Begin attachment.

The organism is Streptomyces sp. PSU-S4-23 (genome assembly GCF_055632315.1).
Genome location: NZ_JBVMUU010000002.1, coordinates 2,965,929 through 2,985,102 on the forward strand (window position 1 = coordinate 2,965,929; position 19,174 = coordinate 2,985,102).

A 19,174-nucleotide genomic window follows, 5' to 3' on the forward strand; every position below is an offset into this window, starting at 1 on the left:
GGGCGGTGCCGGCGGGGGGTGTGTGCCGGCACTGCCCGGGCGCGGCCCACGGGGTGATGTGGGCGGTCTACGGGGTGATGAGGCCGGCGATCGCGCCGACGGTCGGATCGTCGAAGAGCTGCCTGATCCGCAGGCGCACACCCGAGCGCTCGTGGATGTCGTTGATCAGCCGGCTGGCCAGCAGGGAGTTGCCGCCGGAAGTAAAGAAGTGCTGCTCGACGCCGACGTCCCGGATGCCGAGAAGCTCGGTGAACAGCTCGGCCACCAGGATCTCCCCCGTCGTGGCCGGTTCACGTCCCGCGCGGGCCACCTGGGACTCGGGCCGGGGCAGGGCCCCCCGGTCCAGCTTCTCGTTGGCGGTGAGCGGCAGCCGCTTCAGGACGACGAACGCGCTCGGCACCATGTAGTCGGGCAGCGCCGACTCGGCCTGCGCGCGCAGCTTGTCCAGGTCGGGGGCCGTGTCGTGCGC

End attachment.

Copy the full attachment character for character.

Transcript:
The organism is Streptomyces sp. PSU-S4-23 (genome assembly GCF_055632315.1).
Genome location: NZ_JBVMUU010000002.1, coordinates 2,965,929 through 2,985,102 on the forward strand (window position 1 = coordinate 2,965,929; position 19,174 = coordinate 2,985,102).

A 19,174-nucleotide genomic window follows, 5' to 3' on the forward strand; every position below is an offset into this window, starting at 1 on the left:
GGGCGGTGCCGGCGGGGGGTGTGTGCCGGCACTGCCCGGGCGCGGCCCACGGGGTGATGTGGGCGGTCTACGGGGTGATGAGGCCGGCGATCGCGCCGACGGTCGGATCGTCGAAGAGCTGCCTGATCCGCAGGCGCACACCCGAGCGCTCGTGGATGTCGTTGATCAGCCGGCTGGCCAGCAGGGAGTTGCCGCCGGAAGTAAAGAAGTGCTGCTCGACGCCGACGTCCCGGATGCCGAGAAGCTCGGTGAACAGCTCGGCCACCAGGATCTCCCCCGTCGTGGCCGGTTCACGTCCCGCGCGGGCCACCTGGGACTCGGGCCGGGGCAGGGCCCCCCGGTCCAGCTTCTCGTTGGCGGTGAGCGGCAGCCGCTTCAGGACGACGAACGCGCTCGGCACCATGTAGTCGGGCAGCGCCGACTCGGCCTGCGCGCGCAGCTTGTCCAGGTCGGGGGCCGTGTCGTGCGC